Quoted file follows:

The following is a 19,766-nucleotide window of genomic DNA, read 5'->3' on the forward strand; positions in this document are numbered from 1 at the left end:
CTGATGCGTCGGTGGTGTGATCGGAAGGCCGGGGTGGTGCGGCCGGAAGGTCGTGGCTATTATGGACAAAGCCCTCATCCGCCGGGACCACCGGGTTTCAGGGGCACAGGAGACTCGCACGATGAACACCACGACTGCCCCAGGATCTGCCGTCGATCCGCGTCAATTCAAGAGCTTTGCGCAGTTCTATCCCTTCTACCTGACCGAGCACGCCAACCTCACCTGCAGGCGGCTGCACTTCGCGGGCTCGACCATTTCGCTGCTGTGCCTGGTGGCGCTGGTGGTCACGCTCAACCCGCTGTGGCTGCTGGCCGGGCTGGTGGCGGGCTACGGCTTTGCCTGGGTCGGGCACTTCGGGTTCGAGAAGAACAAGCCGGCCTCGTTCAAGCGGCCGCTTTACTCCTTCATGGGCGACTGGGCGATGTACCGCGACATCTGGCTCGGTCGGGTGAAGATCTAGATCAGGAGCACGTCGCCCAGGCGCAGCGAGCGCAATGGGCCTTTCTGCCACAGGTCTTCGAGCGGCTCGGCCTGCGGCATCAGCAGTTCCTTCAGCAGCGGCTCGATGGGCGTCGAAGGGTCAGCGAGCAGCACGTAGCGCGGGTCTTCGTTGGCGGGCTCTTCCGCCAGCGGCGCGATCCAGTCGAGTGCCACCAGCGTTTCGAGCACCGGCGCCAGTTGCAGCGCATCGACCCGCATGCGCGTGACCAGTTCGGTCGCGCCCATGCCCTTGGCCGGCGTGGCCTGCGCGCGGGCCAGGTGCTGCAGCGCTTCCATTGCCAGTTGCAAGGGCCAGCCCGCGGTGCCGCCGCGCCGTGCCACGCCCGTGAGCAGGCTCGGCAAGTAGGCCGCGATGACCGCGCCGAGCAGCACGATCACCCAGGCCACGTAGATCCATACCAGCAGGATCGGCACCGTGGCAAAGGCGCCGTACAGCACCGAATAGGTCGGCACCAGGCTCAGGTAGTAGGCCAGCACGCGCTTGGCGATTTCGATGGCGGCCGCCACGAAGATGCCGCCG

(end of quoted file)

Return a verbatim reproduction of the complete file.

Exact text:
The following is a 19,766-nucleotide window of genomic DNA, read 5'->3' on the forward strand; positions in this document are numbered from 1 at the left end:
CTGATGCGTCGGTGGTGTGATCGGAAGGCCGGGGTGGTGCGGCCGGAAGGTCGTGGCTATTATGGACAAAGCCCTCATCCGCCGGGACCACCGGGTTTCAGGGGCACAGGAGACTCGCACGATGAACACCACGACTGCCCCAGGATCTGCCGTCGATCCGCGTCAATTCAAGAGCTTTGCGCAGTTCTATCCCTTCTACCTGACCGAGCACGCCAACCTCACCTGCAGGCGGCTGCACTTCGCGGGCTCGACCATTTCGCTGCTGTGCCTGGTGGCGCTGGTGGTCACGCTCAACCCGCTGTGGCTGCTGGCCGGGCTGGTGGCGGGCTACGGCTTTGCCTGGGTCGGGCACTTCGGGTTCGAGAAGAACAAGCCGGCCTCGTTCAAGCGGCCGCTTTACTCCTTCATGGGCGACTGGGCGATGTACCGCGACATCTGGCTCGGTCGGGTGAAGATCTAGATCAGGAGCACGTCGCCCAGGCGCAGCGAGCGCAATGGGCCTTTCTGCCACAGGTCTTCGAGCGGCTCGGCCTGCGGCATCAGCAGTTCCTTCAGCAGCGGCTCGATGGGCGTCGAAGGGTCAGCGAGCAGCACGTAGCGCGGGTCTTCGTTGGCGGGCTCTTCCGCCAGCGGCGCGATCCAGTCGAGTGCCACCAGCGTTTCGAGCACCGGCGCCAGTTGCAGCGCATCGACCCGCATGCGCGTGACCAGTTCGGTCGCGCCCATGCCCTTGGCCGGCGTGGCCTGCGCGCGGGCCAGGTGCTGCAGCGCTTCCATTGCCAGTTGCAAGGGCCAGCCCGCGGTGCCGCCGCGCCGTGCCACGCCCGTGAGCAGGCTCGGCAAGTAGGCCGCGATGACCGCGCCGAGCAGCACGATCACCCAGGCCACGTAGATCCATACCAGCAGGATCGGCACCGTGGCAAAGGCGCCGTACAGCACCGAATAGGTCGGCACCAGGCTCAGGTAGTAGGCCAGCACGCGCTTGGCGATTTCGATGGCGGCCGCCACGAAGATGCCGCCG